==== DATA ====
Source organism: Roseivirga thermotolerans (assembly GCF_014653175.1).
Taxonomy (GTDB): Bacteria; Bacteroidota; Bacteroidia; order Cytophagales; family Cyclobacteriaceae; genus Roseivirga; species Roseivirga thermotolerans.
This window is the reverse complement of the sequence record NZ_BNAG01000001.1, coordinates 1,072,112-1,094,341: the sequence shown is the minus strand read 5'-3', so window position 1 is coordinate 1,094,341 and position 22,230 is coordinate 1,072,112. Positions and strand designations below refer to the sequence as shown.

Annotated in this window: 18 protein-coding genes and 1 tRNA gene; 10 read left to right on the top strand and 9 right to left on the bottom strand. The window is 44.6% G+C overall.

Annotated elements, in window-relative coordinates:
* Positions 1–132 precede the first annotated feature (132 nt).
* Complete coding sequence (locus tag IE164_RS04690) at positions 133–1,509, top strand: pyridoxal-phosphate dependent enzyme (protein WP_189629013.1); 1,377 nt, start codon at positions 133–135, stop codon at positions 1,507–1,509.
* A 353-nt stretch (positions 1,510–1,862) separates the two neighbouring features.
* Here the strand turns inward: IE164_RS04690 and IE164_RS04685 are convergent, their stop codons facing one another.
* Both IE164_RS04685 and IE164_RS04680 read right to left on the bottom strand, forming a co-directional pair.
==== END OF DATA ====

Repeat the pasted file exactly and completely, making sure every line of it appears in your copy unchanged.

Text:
Source organism: Roseivirga thermotolerans (assembly GCF_014653175.1).
Taxonomy (GTDB): Bacteria; Bacteroidota; Bacteroidia; order Cytophagales; family Cyclobacteriaceae; genus Roseivirga; species Roseivirga thermotolerans.
This window is the reverse complement of the sequence record NZ_BNAG01000001.1, coordinates 1,072,112-1,094,341: the sequence shown is the minus strand read 5'-3', so window position 1 is coordinate 1,094,341 and position 22,230 is coordinate 1,072,112. Positions and strand designations below refer to the sequence as shown.

Annotated in this window: 18 protein-coding genes and 1 tRNA gene; 10 read left to right on the top strand and 9 right to left on the bottom strand. The window is 44.6% G+C overall.

Annotated elements, in window-relative coordinates:
* Positions 1–132 precede the first annotated feature (132 nt).
* Complete coding sequence (locus tag IE164_RS04690) at positions 133–1,509, top strand: pyridoxal-phosphate dependent enzyme (protein WP_189629013.1); 1,377 nt, start codon at positions 133–135, stop codon at positions 1,507–1,509.
* A 353-nt stretch (positions 1,510–1,862) separates the two neighbouring features.
* Here the strand turns inward: IE164_RS04690 and IE164_RS04685 are convergent, their stop codons facing one another.
* Both IE164_RS04685 and IE164_RS04680 read right to left on the bottom strand, forming a co-directional pair.